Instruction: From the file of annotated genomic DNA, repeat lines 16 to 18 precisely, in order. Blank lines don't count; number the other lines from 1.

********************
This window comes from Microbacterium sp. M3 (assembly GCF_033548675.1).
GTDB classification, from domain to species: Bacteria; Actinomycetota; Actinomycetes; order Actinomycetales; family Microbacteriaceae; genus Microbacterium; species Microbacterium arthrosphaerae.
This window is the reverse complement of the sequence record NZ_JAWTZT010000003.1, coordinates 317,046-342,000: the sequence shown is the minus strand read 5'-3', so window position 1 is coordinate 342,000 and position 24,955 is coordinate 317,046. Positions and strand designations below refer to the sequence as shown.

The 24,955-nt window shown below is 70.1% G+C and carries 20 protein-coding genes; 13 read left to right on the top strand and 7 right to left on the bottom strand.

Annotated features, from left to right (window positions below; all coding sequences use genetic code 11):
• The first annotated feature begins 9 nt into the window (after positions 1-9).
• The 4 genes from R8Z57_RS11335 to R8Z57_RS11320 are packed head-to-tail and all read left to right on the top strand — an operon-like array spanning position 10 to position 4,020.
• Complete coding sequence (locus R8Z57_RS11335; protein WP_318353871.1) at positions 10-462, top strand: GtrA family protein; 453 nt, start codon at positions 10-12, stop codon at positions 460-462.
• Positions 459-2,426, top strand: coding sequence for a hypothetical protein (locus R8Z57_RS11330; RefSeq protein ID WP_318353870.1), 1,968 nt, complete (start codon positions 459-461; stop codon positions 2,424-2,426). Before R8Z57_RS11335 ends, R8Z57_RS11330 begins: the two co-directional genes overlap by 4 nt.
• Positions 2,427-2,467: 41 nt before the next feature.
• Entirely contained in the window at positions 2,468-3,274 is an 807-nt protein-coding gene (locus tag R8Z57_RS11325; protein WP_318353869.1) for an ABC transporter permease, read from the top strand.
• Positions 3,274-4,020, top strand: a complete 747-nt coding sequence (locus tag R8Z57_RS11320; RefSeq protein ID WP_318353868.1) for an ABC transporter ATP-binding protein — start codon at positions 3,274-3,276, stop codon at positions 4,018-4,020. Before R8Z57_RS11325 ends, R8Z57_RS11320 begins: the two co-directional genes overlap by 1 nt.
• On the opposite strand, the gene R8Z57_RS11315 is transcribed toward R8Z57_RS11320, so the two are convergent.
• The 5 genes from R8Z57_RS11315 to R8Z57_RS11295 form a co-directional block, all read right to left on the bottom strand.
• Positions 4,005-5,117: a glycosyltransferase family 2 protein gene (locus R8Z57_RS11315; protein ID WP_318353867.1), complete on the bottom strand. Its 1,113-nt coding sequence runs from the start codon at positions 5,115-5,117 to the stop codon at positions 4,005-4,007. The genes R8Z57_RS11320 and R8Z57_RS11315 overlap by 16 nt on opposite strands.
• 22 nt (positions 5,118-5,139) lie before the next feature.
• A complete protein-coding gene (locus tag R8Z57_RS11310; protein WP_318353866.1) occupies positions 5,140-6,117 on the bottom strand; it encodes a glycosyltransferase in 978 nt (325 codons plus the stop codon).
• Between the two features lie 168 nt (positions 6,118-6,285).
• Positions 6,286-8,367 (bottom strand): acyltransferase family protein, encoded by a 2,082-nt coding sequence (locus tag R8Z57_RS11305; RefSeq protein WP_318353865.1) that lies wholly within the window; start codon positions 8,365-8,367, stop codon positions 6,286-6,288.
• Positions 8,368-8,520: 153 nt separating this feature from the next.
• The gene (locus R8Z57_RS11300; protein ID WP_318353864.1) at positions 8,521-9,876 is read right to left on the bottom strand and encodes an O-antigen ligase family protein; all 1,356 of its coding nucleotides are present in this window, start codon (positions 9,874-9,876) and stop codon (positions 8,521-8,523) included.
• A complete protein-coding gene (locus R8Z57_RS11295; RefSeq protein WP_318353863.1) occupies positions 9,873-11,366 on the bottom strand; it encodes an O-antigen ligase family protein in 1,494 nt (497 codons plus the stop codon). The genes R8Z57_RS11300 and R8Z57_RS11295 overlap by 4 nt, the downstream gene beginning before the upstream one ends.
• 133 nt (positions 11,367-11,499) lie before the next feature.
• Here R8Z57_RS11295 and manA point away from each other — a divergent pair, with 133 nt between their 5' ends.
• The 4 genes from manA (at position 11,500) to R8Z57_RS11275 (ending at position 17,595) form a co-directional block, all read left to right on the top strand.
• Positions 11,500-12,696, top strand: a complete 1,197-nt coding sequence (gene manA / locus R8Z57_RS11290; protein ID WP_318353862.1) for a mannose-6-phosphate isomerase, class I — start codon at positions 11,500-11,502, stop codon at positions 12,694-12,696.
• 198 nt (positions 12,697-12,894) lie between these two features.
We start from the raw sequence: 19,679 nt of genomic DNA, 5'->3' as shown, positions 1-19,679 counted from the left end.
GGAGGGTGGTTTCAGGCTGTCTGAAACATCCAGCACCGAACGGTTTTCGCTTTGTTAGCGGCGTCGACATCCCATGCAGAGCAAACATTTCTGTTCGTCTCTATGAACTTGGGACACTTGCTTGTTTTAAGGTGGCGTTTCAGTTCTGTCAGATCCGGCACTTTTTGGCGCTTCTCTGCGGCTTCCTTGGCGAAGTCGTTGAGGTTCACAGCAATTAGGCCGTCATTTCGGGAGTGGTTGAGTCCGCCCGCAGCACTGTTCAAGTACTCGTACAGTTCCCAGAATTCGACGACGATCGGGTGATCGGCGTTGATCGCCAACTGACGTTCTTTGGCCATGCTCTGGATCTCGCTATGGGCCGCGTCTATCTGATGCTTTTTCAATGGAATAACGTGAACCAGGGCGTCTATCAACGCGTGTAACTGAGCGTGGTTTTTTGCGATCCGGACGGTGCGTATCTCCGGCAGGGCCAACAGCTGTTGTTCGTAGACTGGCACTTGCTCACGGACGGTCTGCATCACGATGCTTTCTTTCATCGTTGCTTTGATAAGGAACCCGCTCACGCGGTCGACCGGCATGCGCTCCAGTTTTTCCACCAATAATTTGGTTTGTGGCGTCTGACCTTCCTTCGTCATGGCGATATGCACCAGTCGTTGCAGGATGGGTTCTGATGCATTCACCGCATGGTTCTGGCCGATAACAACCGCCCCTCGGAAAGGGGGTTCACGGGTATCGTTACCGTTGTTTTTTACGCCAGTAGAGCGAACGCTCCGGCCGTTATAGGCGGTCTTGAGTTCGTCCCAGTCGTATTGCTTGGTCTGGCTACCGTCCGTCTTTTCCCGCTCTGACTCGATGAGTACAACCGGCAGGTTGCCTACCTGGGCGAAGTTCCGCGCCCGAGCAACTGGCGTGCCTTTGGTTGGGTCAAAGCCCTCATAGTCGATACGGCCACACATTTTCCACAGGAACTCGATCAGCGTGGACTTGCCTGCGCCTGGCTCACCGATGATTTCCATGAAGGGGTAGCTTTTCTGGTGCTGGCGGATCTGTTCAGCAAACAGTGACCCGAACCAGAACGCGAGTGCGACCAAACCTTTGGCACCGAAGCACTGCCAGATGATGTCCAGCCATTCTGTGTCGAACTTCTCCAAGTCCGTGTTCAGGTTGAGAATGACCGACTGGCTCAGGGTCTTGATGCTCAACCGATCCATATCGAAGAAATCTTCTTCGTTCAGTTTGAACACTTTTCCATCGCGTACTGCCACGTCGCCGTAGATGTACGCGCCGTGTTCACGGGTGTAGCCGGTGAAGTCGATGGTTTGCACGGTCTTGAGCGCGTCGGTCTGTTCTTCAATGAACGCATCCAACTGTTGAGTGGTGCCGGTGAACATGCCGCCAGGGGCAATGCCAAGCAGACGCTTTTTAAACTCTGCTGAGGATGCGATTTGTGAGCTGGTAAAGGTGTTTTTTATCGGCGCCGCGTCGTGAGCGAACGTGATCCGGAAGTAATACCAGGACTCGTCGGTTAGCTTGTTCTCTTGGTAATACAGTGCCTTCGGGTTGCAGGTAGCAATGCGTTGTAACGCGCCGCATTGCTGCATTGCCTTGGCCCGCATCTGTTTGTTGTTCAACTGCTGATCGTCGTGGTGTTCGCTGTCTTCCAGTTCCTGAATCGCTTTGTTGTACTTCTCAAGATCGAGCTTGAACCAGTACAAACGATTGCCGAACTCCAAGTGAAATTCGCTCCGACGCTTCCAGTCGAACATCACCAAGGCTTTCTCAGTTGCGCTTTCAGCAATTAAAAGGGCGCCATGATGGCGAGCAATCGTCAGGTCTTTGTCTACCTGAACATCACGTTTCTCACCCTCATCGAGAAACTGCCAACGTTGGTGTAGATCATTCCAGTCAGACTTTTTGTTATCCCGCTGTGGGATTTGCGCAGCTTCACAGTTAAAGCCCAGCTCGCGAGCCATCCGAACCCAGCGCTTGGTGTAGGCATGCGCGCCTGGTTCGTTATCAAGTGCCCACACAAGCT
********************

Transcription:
• 22 nt (positions 5,118-5,139) lie before the next feature.
• A complete protein-coding gene (locus tag R8Z57_RS11310; protein WP_318353866.1) occupies positions 5,140-6,117 on the bottom strand; it encodes a glycosyltransferase in 978 nt (325 codons plus the stop codon).
• Between the two features lie 168 nt (positions 6,118-6,285).